• At school a “hot box” might be used to heat treat belongings possibly infested. A hot box is an insulated container with a heating element that raises the temperature above 115 degrees, killing bedbugs. They can be purchased for a few hundred dollars. Dryers that contains shelves will also serve the same purpose.

Action plans can then be formatted as a flowchart, making decision making simple to understand and follow. The Michigan Bed Bug Working Group put together the Bed Bugs: What Schools Need to Know fact sheet with a sample flowchart.

This flowchart is part of Bed Bugs: What Schools Need to Know. The fact sheet also includes a sample parent letter.

We recommend that every school develop a bed bug policy based on the recommendations within the IPM Action Plan for Bed Bugs and use NYS IPM Program resources to help educate the school community and beyond regarding bed bugs and how to deal with them.


NYS IPM Bed Bug Resources

And be sure to check out a potential grant opportunity to help the school community purchase the airtight containers and heating units needed to help prevent bed bug transportation. The Walmart Foundation Community Grant Program offers grants ranging from a minimum of $250 to the maximum grant of $5,000. We do not know if they have ever funded this type of project, but let us know if you are successful!

IPM in the classroom – No creature was stirring… scratch that. They are.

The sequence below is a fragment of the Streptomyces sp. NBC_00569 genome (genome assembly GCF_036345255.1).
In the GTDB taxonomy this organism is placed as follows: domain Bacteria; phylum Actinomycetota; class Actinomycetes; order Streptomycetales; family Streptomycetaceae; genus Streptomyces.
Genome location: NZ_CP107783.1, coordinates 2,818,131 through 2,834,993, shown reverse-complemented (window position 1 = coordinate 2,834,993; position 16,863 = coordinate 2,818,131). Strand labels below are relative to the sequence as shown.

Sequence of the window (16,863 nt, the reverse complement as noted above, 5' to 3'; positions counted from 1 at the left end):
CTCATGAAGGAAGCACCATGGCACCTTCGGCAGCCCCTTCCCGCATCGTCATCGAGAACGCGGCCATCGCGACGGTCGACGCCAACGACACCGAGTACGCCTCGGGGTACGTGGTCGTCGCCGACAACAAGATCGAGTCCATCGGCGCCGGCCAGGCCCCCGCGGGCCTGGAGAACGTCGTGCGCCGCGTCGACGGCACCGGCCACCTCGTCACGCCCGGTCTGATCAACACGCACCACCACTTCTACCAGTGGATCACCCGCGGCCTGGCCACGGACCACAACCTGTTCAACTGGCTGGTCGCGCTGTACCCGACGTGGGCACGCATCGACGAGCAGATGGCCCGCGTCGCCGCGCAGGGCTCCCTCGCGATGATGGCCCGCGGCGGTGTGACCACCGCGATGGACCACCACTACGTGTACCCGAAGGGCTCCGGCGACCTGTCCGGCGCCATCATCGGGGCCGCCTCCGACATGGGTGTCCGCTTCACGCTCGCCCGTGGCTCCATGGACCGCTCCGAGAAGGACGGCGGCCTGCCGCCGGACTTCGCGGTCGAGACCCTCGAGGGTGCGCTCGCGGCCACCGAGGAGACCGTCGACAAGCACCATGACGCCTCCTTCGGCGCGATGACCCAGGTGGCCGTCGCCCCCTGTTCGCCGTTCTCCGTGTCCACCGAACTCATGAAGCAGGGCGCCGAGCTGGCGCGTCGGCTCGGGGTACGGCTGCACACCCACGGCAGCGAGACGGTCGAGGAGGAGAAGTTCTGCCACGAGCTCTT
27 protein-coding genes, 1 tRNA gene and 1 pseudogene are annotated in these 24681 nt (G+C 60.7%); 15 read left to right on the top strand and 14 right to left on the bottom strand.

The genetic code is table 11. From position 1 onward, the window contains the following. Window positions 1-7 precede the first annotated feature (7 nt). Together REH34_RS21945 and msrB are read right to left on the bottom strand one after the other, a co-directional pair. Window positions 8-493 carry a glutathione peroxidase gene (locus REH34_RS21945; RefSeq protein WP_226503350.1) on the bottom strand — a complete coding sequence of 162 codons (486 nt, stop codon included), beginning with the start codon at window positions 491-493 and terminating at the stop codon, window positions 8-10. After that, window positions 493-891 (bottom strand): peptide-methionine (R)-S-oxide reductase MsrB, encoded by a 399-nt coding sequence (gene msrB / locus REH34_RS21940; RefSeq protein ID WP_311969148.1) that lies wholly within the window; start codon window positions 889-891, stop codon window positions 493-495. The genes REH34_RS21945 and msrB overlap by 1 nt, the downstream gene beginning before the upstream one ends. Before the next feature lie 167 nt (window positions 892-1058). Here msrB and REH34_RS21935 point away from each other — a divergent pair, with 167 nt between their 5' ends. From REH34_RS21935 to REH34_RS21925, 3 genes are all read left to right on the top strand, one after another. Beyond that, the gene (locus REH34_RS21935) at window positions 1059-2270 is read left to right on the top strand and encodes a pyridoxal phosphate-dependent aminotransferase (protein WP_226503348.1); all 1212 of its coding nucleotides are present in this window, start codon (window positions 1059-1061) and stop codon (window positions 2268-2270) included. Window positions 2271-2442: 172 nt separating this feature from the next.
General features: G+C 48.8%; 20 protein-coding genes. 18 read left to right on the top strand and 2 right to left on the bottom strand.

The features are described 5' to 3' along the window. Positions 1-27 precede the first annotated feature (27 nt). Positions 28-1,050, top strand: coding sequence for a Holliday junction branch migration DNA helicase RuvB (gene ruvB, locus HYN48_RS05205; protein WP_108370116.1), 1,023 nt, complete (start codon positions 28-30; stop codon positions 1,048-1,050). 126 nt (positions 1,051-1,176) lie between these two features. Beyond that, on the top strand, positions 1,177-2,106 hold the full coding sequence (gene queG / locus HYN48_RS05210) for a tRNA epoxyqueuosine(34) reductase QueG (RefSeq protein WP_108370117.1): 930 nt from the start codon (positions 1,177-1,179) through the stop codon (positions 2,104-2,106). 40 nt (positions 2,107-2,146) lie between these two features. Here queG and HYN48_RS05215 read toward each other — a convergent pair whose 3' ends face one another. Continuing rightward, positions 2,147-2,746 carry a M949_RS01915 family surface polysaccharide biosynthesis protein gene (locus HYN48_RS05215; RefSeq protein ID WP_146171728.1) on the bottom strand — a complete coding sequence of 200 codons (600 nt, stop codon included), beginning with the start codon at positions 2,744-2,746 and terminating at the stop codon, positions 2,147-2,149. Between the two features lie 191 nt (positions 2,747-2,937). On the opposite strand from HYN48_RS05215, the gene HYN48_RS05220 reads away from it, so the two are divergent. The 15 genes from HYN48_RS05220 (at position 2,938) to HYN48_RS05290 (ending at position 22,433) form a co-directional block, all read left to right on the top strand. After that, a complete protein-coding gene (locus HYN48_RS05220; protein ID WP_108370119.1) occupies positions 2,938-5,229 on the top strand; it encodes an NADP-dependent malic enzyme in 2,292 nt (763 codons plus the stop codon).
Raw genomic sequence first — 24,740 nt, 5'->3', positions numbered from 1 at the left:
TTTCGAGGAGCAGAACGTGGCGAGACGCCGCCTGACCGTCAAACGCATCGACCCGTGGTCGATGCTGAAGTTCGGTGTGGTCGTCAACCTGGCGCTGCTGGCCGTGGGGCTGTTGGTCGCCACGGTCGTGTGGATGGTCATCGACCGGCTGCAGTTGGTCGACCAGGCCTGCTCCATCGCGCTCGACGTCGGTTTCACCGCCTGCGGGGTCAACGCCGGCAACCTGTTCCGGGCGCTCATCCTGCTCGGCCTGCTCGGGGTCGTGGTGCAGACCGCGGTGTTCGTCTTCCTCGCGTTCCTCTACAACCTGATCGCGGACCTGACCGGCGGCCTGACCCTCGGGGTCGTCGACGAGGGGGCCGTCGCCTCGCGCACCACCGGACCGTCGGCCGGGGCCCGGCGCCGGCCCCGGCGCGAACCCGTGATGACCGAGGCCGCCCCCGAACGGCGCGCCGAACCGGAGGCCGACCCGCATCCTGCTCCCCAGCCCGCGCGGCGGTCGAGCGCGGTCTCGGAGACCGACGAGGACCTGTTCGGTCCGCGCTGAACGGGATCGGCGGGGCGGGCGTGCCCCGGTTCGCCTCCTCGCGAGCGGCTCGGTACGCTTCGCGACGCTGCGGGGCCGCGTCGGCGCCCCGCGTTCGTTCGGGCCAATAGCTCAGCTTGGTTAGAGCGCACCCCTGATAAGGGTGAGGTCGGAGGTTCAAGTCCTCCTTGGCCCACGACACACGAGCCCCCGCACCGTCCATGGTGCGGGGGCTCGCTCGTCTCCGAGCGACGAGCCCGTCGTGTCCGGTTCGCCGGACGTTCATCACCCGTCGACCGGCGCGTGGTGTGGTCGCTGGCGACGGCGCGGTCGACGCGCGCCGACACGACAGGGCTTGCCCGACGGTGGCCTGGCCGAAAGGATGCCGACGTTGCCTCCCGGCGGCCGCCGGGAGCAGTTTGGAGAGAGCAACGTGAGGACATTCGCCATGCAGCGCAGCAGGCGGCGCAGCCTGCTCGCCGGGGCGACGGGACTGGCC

Oh, the weather outside is frightful
But a week off from school is delightful
And since cleanup was incomplete
School pests eat, breed and eat, breed and eat. – Tortured adaptation of Let It Snow Let It Snow Let It Snow

I admit to being a Christmas music junkie (Once Thanksgiving is over, thank you. Christmas music in October is ridiculous.) But I might have overdosed a bit as, considering my next blog topic, visions of mice running through empty classrooms danced through my head. (Okay, I’ll stop now.)

Mice would find Jim delicious. Photo: Michael Homan flickr

At any time of the year, school pests, especially mice, roaches, and ants, will find and consume any food laying around. And sometimes they eat things we might not consider to be food, like glue, fragrant soaps, and their dead brethren.

The holidays, however, bring their own avalanche of new food possibilities. Forget the parties with their crumbs, spilled juiced, and bits of candy that rolled under the radiator. (Actually, don’t forget them. Not forgetting is the point of this post, so we’ll get back to them shortly.) Holiday crafts can be a mecca of opportunity for the critters that make school buildings their home.

The small, round milo and millet can get everywhere! Photo: Megan flickr

By holiday crafts, we mean anything from macaroni art to gumdrop wreaths. As an example of the pest implications of crafts, let’s look at the classic pinecones coated with peanut butter and rolled in birdseed. The small, round milo is a primary ingredient in many inexpensive birdseed and is not even eaten by most birds. The smaller, also round, millet is more popular with birds, but, trust me, both can get everywhere! Although more expensive, black-oil sunflower seeds are high in energy, a favorite of many birds, and, most pertinent to this post, infinitely easier to clean up. (If you’re interested in pursuing this non-pest related topic, the Cornell Lab of Ornithology provides a quick guide to seed types.)

And then there is the run-of-the-mill food opportunities provided by breakfast in the classroom, afternoon snack, and the emergency stash in the teacher’s desk drawer. All of these activities lead to overwhelmed custodial staff, who are likely already understaffed and overworked, and, of course, those happy pests that can feed uninterrupted through the holiday break.

A pest-proof container that fits in a desk drawer is the perfect gift for teacher.